Securing the long-term acceptance of large carnivores such as the wolf (Canis lupus) in Europe and North America raises a difficult challenge to conservation biologists: planning removals to reduce depredations on livestock while ensuring population viability. We use stochastic-stage-structured population models to investigate wolf population dynamics and to assess alternative management strategies. Among the various management strategies advocated by agencies, zoning that involves eliminating wolves outside a restricted area should be designed with caution, because probabilities of extinction are extremely sensitive to the maximum number of packs that a zone can support and to slight changes in stage specific survival probabilities. In a zoned population, viability is enhanced more by decreasing mortality rates in all classes than by increasing wolf zone size. An alternative to zoning is adaptive management, where there is no limit on pack number but population control can be operated whenever some predefined demographic conditions are met. It turns out that an adaptive management strategy that removes a moderate percentage (10%) of the population following each year of more than 5% of total population growth would provide visible actions addressing public concerns while keeping extinction probability low.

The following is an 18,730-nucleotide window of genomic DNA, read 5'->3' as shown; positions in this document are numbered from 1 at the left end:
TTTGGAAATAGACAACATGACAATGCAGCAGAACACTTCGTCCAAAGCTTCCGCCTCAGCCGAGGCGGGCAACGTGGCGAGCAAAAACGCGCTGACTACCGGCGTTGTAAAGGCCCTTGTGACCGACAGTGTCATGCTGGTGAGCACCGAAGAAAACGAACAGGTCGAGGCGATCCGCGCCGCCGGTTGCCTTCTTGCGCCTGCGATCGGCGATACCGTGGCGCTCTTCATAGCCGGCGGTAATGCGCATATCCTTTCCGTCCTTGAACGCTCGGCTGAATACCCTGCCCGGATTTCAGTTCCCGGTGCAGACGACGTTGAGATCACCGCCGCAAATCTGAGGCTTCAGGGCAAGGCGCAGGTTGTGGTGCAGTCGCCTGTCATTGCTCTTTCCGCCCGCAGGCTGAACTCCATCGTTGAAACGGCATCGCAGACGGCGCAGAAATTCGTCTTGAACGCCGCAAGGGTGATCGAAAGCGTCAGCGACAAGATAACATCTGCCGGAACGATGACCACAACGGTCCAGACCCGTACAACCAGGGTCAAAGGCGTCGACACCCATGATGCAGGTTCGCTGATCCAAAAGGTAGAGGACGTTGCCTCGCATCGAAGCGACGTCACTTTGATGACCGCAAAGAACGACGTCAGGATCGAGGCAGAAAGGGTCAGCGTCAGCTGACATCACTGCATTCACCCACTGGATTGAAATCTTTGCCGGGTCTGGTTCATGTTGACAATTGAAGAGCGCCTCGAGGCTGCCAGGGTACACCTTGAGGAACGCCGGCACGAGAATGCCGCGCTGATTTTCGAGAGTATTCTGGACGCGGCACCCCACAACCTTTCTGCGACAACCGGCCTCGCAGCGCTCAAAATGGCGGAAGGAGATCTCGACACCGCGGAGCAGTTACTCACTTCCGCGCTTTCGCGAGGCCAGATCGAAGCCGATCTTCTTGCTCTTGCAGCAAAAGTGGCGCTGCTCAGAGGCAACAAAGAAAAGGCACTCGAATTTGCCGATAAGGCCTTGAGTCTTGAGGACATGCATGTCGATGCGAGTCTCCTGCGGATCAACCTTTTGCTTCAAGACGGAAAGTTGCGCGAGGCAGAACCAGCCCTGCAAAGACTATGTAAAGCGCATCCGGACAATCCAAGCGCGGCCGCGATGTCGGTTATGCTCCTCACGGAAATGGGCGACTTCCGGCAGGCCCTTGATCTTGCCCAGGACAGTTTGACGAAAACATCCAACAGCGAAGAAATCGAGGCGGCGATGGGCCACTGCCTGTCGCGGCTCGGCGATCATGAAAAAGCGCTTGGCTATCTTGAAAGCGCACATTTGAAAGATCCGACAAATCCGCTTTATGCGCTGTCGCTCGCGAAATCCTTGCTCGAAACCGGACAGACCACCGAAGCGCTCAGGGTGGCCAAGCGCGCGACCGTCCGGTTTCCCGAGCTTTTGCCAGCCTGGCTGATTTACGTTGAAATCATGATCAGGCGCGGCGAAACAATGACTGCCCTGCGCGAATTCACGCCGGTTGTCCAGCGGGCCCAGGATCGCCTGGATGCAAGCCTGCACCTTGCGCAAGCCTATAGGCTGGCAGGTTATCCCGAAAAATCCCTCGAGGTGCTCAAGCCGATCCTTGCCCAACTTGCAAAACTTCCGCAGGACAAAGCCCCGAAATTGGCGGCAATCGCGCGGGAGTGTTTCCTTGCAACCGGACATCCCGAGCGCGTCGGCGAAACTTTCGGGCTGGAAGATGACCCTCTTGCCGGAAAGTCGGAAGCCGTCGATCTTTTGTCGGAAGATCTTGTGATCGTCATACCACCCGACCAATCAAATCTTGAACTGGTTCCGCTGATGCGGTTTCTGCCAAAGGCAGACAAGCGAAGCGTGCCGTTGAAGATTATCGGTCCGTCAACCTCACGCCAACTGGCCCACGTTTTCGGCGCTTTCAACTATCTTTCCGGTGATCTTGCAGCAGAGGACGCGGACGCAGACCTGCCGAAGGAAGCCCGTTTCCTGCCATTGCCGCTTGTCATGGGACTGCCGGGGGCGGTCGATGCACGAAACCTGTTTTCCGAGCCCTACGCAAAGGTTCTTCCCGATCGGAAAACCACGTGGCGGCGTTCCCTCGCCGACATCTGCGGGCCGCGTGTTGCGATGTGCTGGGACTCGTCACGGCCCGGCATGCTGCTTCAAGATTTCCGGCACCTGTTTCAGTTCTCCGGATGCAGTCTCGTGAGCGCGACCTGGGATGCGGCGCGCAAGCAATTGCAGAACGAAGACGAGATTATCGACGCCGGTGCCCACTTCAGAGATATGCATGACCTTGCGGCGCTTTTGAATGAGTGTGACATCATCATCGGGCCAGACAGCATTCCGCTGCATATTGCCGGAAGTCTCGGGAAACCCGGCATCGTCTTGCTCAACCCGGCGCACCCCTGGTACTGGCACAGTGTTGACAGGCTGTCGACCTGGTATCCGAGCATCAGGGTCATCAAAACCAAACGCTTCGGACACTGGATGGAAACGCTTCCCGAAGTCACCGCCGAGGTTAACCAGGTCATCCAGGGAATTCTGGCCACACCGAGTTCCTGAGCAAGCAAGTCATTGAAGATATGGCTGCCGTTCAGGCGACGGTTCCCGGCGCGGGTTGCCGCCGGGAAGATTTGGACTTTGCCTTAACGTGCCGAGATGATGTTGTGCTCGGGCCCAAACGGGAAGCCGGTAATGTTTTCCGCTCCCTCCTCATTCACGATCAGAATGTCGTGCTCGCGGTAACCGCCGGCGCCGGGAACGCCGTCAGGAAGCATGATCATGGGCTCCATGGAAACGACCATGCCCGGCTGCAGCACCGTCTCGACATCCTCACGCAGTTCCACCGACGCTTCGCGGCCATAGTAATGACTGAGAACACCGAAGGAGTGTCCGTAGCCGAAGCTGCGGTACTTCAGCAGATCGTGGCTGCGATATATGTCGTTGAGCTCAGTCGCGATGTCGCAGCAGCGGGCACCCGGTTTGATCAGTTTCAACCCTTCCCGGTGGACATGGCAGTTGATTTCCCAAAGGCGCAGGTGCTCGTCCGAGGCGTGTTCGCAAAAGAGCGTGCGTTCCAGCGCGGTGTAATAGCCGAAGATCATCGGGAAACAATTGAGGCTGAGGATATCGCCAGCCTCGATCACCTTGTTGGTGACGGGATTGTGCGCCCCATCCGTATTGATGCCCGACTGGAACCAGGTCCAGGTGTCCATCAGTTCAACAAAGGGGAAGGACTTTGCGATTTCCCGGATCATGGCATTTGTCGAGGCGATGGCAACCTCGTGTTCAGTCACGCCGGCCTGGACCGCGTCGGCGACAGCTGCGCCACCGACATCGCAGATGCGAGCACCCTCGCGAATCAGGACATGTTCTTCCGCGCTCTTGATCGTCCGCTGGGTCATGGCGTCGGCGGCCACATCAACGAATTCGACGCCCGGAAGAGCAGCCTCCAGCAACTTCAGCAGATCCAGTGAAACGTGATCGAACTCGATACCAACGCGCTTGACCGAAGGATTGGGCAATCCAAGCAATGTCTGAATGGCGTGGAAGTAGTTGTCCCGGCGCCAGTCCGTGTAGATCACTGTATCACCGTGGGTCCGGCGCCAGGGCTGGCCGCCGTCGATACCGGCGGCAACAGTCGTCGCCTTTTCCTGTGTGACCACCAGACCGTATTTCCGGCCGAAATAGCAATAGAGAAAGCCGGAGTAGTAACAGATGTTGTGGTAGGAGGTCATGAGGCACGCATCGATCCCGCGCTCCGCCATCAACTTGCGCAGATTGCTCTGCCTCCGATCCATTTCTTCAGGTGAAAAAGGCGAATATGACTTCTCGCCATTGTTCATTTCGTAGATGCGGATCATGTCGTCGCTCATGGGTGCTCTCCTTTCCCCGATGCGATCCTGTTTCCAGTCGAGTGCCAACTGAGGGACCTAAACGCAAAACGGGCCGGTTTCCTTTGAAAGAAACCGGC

ASJC Scopus subject areas
- Biochemistry, Genetics and Molecular Biology(all)
- Immunology and Microbiology(all)
- Agricultural and Biological Sciences(all)